|Totally NOT my root cellar, just a pic of an awesome one!|
To me, the idea of eating what you can store/grow yourself is obviously appealing. I am so glad I have a butt load of canned pickles, beans, tomatoes, salsa, peppers, beets, and jam. I love that in our garage (where there is no heater) my onions, potatoes, beans, squash, and garlic are just waiting for me to make dinners out of them.
|Totally my storage veggies (grown by and photo taken by TBoy)|
However, I could do a better job of integrating some of my stored foods into our daily meals. I am pretty good about it though as we have squash for supper (I like calling dinner that, makes me sound all farmy and shit) a lot, which is totally awesome. And we eat potatoes like a freakin' Irish peasant. My canned goods could use more integration though. T uses pickles and peppers daily in his sandwiches and I try to eat the beans and beets daily but really I should be eating them more. Lord knows we have a good amount to sustain ourselves so I should look more into some pickled beet recipes...if they exist.
I do have some amazing squash recipes though! I know I have posted them on here before but you know what, now you get another....deal with it and eat it. It is f-ing delicious.
Storage Squash Lasagna (now the squash doesn't have to be storage squash but I like the idea)
Serves 8 - 10
adapted from Giada's recipe
1T olive oil
1 (1 1/2 to 2-pound) butternut (delicata is also delicious!) squash, peeled, seeded, and cut into 1-inch cubes
Salt and freshly ground black pepper
1/4c all-purpose flour
3c whole milk
1/2c veggie broth
3/4c basil leaves roughly chopped
12 no-boil lasagna noodles
2 1/2c grated mozzarella cheese
1/3c grated Parmesan
To prepare sauce:
1. Heat the oil in a heavy large skillet over medium-high heat. Add the squash and toss to coat. Sprinkle with salt and pepper.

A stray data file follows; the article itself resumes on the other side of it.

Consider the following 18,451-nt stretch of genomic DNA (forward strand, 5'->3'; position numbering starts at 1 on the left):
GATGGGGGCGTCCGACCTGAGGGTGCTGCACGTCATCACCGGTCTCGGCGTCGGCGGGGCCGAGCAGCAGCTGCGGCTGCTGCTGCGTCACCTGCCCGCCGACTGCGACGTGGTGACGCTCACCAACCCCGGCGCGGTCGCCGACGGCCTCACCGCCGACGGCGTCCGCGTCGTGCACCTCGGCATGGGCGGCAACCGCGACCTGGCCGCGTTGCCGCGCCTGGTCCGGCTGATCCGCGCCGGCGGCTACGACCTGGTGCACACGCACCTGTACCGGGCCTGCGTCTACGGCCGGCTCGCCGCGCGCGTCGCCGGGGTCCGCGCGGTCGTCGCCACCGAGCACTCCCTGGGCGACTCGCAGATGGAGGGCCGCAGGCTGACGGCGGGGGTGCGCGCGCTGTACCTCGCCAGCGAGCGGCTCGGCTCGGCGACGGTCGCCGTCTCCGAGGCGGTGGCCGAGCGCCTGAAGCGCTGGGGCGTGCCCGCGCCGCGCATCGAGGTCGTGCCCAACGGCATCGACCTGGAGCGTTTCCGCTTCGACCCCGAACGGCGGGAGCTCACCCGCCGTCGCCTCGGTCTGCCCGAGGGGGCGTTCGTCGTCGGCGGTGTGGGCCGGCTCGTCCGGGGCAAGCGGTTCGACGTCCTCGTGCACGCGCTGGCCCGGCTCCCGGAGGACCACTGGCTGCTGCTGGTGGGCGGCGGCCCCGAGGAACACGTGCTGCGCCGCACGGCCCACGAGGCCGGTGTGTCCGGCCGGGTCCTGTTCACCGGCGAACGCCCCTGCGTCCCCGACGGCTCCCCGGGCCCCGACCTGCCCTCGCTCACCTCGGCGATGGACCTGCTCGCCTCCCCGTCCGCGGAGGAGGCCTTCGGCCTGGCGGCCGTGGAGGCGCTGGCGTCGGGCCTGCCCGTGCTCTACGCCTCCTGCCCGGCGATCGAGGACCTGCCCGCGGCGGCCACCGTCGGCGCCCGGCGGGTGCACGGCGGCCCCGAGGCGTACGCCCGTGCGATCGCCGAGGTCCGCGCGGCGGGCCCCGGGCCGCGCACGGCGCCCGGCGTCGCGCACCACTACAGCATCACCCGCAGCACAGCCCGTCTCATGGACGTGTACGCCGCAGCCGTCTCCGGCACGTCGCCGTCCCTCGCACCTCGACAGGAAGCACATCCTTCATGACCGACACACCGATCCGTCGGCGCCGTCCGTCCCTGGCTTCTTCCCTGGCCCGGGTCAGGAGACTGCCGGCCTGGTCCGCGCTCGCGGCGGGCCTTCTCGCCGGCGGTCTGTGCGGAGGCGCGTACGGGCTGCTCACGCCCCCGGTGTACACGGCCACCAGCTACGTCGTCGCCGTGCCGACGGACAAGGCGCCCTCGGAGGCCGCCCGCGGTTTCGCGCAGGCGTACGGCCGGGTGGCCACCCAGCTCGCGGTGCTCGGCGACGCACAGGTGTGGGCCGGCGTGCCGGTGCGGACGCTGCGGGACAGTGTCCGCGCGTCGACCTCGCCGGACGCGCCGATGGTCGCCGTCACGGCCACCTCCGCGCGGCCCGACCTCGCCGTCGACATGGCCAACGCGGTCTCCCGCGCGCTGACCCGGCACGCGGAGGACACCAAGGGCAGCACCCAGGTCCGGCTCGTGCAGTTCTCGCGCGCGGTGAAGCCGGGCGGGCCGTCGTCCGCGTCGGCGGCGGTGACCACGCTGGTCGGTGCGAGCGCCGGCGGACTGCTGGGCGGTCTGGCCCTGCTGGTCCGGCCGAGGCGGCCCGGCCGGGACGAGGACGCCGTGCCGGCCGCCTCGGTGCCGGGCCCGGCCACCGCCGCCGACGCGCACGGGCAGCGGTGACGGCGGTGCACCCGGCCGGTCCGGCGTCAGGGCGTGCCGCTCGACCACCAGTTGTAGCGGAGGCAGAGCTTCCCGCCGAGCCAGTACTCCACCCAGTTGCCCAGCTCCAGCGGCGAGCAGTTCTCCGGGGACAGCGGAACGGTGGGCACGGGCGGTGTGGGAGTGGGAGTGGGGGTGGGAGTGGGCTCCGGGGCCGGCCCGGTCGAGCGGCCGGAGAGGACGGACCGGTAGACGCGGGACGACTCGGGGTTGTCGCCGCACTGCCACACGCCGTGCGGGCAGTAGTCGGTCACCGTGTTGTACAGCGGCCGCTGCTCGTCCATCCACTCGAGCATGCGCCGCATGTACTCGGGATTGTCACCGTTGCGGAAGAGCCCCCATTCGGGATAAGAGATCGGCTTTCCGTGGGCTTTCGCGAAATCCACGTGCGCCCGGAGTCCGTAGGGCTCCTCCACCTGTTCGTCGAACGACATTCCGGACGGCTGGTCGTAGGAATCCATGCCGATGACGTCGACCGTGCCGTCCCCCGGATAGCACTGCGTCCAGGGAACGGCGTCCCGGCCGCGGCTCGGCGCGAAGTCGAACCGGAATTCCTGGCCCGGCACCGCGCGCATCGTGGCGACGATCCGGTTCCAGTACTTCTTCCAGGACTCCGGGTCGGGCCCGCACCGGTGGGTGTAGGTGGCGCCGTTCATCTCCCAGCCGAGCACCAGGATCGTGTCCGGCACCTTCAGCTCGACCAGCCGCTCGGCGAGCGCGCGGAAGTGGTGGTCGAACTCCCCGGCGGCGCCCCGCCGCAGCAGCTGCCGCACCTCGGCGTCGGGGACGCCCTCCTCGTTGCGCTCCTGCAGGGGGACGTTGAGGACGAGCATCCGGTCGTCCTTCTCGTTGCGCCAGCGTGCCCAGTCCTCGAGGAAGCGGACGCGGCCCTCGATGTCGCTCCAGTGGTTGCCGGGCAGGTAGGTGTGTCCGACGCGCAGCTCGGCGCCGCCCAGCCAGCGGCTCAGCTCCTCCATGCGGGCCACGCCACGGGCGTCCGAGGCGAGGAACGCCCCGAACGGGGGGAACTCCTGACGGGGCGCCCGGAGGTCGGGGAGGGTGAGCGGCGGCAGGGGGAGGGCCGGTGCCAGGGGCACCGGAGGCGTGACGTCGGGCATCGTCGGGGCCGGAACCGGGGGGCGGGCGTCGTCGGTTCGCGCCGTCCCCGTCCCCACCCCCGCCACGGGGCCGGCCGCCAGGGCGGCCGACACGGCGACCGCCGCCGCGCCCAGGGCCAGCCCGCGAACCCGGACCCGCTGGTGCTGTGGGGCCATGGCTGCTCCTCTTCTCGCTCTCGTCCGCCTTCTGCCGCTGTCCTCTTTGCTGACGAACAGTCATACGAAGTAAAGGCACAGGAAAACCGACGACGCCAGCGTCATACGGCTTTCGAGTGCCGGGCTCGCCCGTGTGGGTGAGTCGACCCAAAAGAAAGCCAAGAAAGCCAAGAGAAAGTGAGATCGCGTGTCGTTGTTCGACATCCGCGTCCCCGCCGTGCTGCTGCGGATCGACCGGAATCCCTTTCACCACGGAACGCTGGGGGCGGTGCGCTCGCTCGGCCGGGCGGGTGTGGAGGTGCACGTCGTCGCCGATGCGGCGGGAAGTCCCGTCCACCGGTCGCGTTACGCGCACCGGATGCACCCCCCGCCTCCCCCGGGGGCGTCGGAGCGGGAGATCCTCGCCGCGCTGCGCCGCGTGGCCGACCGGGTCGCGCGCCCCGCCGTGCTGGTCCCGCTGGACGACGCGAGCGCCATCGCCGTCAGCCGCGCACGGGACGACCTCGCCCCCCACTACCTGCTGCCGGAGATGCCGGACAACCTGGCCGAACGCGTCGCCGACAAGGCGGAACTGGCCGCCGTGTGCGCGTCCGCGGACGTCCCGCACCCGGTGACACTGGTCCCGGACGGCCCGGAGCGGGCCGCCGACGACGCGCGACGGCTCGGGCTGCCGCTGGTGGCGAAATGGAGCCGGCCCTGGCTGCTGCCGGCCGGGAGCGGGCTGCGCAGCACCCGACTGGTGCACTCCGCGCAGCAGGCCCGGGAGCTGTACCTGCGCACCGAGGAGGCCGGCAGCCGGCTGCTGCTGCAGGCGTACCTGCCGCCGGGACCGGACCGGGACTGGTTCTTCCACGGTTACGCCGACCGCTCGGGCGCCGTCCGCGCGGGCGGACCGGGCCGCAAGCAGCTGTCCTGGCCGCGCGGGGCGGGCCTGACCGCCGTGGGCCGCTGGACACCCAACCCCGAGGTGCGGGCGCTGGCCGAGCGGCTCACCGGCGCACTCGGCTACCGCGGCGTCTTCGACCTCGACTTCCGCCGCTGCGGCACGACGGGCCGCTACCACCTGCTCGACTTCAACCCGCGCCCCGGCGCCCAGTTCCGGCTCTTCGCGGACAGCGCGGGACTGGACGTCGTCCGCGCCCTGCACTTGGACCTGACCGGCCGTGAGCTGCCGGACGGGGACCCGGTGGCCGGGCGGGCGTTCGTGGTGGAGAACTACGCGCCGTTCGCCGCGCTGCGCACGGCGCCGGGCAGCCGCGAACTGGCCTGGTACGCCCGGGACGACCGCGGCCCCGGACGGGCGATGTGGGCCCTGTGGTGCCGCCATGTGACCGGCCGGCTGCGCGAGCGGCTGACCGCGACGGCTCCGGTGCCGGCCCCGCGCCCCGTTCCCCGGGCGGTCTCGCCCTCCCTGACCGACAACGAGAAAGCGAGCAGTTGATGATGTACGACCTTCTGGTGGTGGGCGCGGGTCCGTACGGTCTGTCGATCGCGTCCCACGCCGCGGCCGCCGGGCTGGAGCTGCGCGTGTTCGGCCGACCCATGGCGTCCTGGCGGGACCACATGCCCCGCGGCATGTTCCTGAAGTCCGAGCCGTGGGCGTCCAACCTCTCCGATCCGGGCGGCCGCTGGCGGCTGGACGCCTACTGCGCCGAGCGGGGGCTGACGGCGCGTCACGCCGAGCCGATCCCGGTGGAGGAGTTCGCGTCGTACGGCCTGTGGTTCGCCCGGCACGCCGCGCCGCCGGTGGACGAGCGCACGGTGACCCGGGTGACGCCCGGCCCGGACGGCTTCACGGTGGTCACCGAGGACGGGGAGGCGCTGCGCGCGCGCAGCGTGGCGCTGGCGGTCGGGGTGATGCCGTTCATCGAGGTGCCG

2. Pour the water into the skillet and then cover and simmer over medium heat until the squash is tender, stirring occasionally, about 20 minutes.
3. Cool squash slightly and then transfer the squash to a food processor. Blend until smooth. Season the squash puree, to taste, with more salt and pepper.
4. Melt the butter in a heavy medium-size saucepan over medium heat.
5. Add the flour and whisk for 1 minute.
6. Gradually whisk in the milk. Bring to a boil over medium-high heat.
7. Reduce the heat to medium and simmer until the sauce thickens slightly, whisking often, about 5 minutes.
8. Whisk in the nutmeg. Cool slightly.
9. Transfer half of the sauce to a blender (or food processor).
10. Add the basil and blend until smooth.
11. Return the basil sauce to the sauce in the pan and stir to blend. Season the sauce with salt and pepper, to taste.
Putting it all together:
12. Position the rack in the center of the oven and preheat to 375 degrees F.
13. Lightly butter a 13 by 9 by 2-inch glass baking dish.
14. Spread 3/4 cup of the sauce over the prepared baking dish.
15. Arrange 3 lasagna noodles on the bottom of the pan.
16. Spread 1/3 of the squash puree over the noodles.
17. Sprinkle with 1/2 cup of mozzarella cheese.
18. Drizzle 1/2 cup of sauce over the noodles.
19. Repeat layering 3 more times.
20. Tightly cover the baking dish with foil and bake the lasagna for 40 minutes.
21. Take off foil and sprinkle the remaining mozzarella and Parmesan cheeses over the lasagna.
22. Continue baking uncovered until the sauce bubbles and the top is golden, 15 minutes longer. Let the lasagna stand for 15 minutes before serving.